• Place carboys on low chairs, stools, or on the floor, and place the primary containers on counter-top or table above them.
  • Float the hydrometer in each of the wine-filled containers and make sure the SG reads 1.040 or less. If not, it’s not ready for racking. Gotta be patient, so wait a few more days.
  • Crush 5 Campden tablets in a small amount of water and pour into the carboy; repeat with the other carboy.
  • Using two short lengths of kitchen string, tie one of the shish-ka-bob skewers to one end of one of the siphon hoses, extending the point of the skewer about an inch or so longer that the end of the hose. This will weigh the hose down, but keep it off the bottom and out of the bottom sediment. This is why you can’t use the spigot at the bottom of the canister; it will allow too much air and bottom sediment into the carboy. It’s much better to siphon.
  • Blow on the other end of the hose, gently blowing air bubbles in the wine, then suck until a siphon starts. Carefully place the end of the hose into the glass carboy (you may want to use the funnel in the carboy, but we didn’t) and let it siphon into the carboy. Make sure to stop before it drains completely, and don’t let any of the bottom sediment transfer to the carboy.

Wine7

  • Repeat with the other canister and carboy.

We siphoned a small amount of both into shot glasses just to see what we had:

Red (Concord grape juice)               White (Thompson seedless grape juice)

Light pink, watermelon color         Cloudy white peach color

Acid tasting, but sort of sweet       Tingly acid taste, left an astringent taste on the

Yeasty, fruity smell                            tongue, not really bitter,  but almost

                                                            Very little smellWine8

We set the carboys back in the foyer closet on a beach towel and inserted the rubber stoppers. The wine continued to fizz and foam for a few more days, so we waited to put the fermentation locks until the fizzing stopped.

Second Racking: June 6, 2015

We repeated the first racking procedure; siphoning both out of their carboys into the water canisters. We checked SG readings; both batches were at 0.99 We added 3 1/2 cups sugar to each batch, 5 crushed campden tablets, and 1 1/2 tsp. potassium sorbate (to prohibit any further fermentation). We took new SG readings; red, 1.010 and white; 1.011. Our alcohol content is now at 11% for the red and 10.5% for the white.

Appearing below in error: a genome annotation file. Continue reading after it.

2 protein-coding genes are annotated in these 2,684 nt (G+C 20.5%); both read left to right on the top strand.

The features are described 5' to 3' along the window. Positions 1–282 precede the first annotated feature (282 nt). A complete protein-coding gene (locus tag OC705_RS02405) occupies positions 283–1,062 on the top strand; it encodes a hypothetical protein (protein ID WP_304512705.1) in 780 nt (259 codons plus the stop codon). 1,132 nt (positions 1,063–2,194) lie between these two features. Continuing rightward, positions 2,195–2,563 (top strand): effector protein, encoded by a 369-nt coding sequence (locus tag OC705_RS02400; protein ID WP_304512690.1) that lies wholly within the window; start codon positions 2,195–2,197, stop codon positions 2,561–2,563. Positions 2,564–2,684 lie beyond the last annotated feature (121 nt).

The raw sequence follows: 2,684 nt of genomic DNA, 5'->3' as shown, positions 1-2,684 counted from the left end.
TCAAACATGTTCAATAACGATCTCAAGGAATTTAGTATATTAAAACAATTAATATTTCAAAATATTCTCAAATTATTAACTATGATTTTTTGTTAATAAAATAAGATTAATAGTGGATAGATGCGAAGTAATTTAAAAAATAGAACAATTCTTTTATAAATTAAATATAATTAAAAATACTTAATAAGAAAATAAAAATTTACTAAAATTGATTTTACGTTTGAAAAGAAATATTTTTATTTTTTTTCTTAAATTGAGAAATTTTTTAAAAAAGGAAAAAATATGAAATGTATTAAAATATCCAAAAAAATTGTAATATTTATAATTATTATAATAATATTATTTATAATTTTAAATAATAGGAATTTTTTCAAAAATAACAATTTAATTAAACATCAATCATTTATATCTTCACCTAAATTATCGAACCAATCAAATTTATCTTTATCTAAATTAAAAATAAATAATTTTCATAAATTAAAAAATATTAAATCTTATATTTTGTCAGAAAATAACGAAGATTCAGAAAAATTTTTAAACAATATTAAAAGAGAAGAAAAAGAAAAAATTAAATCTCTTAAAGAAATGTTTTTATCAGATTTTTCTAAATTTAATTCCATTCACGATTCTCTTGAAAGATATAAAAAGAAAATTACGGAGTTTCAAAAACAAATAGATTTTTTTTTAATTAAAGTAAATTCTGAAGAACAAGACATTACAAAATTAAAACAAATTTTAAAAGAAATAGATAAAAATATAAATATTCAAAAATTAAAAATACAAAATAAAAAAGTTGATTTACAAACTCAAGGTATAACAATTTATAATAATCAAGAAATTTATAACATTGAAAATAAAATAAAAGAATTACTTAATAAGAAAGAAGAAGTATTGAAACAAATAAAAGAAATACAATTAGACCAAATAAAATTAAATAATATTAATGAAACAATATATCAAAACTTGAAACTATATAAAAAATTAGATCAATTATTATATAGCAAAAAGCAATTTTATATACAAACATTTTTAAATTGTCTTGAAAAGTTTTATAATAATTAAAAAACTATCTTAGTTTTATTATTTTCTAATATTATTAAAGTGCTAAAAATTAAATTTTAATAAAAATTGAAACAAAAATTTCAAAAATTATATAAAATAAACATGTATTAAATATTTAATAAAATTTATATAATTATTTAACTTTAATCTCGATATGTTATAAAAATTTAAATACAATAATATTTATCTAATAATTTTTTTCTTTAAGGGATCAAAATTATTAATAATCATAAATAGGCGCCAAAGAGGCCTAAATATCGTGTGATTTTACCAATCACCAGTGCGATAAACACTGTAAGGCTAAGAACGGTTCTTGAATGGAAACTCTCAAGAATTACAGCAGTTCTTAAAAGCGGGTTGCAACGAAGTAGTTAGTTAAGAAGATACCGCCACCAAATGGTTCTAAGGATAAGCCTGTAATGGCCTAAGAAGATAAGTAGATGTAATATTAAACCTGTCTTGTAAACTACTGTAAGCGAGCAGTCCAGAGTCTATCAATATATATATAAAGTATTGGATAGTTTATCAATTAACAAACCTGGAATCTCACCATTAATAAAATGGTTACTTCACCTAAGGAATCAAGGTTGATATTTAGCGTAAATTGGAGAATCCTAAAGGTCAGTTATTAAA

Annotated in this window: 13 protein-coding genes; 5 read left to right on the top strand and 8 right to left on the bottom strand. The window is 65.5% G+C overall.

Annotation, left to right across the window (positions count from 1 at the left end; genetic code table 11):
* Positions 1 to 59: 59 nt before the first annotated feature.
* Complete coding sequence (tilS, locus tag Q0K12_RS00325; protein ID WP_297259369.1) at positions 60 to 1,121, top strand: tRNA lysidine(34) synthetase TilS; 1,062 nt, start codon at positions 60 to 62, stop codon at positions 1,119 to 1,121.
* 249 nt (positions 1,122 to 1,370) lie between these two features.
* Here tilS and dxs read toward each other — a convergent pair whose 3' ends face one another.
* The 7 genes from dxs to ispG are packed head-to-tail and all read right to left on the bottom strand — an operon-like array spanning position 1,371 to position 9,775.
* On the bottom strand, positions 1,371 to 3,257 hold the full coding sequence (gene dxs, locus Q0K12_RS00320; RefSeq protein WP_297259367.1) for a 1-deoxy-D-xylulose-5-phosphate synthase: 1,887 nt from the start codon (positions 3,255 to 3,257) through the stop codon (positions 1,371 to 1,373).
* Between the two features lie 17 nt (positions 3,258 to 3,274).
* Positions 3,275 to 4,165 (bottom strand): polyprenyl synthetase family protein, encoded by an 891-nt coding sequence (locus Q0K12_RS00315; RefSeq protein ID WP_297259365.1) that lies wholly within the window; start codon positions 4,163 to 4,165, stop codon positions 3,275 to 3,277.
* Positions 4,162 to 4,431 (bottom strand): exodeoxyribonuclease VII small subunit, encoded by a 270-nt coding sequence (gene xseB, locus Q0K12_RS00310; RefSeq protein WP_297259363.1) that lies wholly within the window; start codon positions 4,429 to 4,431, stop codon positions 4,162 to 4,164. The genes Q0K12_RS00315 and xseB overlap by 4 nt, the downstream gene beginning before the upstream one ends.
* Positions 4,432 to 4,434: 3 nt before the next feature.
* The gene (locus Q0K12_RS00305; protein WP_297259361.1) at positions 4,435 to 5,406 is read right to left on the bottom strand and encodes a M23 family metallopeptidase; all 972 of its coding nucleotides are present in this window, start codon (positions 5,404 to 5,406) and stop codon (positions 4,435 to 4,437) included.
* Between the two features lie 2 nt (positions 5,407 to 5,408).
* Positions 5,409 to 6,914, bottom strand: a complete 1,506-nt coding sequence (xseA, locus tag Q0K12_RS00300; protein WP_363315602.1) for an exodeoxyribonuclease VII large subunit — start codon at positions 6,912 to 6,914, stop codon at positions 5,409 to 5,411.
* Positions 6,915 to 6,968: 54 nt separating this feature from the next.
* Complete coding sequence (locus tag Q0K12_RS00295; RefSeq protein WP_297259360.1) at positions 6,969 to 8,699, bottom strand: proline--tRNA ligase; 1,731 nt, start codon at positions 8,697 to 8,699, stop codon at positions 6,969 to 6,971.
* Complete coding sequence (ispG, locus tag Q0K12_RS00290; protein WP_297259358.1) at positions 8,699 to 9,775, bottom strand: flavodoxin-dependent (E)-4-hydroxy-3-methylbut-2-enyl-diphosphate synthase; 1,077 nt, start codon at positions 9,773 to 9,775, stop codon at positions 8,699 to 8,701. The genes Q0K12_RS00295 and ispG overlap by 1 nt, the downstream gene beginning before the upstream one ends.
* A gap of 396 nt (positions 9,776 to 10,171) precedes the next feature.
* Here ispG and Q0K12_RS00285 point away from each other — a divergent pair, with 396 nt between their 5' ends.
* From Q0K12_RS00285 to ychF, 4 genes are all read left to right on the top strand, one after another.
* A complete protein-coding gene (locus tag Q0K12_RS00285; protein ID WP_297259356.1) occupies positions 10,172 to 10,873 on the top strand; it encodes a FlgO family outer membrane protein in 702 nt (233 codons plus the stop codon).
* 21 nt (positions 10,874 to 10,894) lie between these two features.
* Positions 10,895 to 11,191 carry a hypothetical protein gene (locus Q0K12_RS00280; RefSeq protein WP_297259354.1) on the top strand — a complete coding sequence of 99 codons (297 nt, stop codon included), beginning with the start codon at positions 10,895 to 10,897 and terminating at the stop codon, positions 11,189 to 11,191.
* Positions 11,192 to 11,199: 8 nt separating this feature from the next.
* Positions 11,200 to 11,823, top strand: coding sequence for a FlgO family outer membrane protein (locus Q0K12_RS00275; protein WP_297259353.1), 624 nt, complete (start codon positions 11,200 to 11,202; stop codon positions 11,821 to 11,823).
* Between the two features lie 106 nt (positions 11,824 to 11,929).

Notes:

Concord:  plum colored                                         Thompson: yellow, looks like pineapple juice

                 bitter taste-tart with a                                 tangy, bitter taste, aftertaste is not as fizzy

                 lingering fizzy taste on the tongue             as the red

                chemical smell                                            no smell at all

So, we siphoned the wines back into the cleaned carboys and replaced the airlocks. We placed them back in the foyer closet and covered them with towels to protect from light.

And finally, we bottle!! September 6, 2015

So, here it is, Labor Day weekend, and we are finally ready to bottle our first batch of Arrowhead Winery Red and White! So excited!!

So what we did was; Friday afternoon, we filled a clean 100 qt. ice chest with water and added an 8 oz. canister of One Step No-Rinse cleaner (from the Brew Hut) and mixed it well. Then we sank our empty wine bottles in it and let it sit overnight. We were able to fit 40 bottles in the ice chest, and we boiled a huge gumbo pot of water to sterilize the other ten we were going to need. We bought a package of 50 corks and a hand corker and a plastic bottle tree. (Boy, the Brew Hut is sure going to stay in business with us around).

Saturday morning, we drained the ice chest and the bottles and refilled it with fresh water and 8 tbsp. BTF Iodophor Sanitizer and rinsed the bottles in it them placed them on the bottle tree to dry.

We used the solution in the ice chest to sterilize our siphon hose and the corks. Then we carefully transferred our carboys full of wine (trying to minimize as much movement as possible) to the kitchen table. We siphoned a small amount into a shot glass and into the hydrometer tube to check SG reading and taste.

Our notes:

Concord:  SG 1.01                                                                Thompson:  SG 1.01

               alcohol content 9%                                                                     alcohol content 8.5%

               clear rose color, very pretty                                                       cloudy, lemonade color

              just a bit of an aftertaste, but not unpleasant                            pleasant mild grape taste

              nice wine smell                                                                          pleasant neutral smell

time to enjoy the fruits of our labor
time to enjoy the fruits of our labor

We began siphoning the wine into the bottles (holding the siphon hose against the inside of the bottle to avoid splashing and oxidation) and corking them. We got 25 bottles of red and 25 of white from each 5 gallon carboy (Ha! A fifth!) We’re leaving them standing for one week, then we will store them horizontally in our newly built wine shelf in what was formerly known as the coat closet, but from henceforth will be known as the wine cellar. I ordered labels, so more picture will follow.

Wine14                   Wine15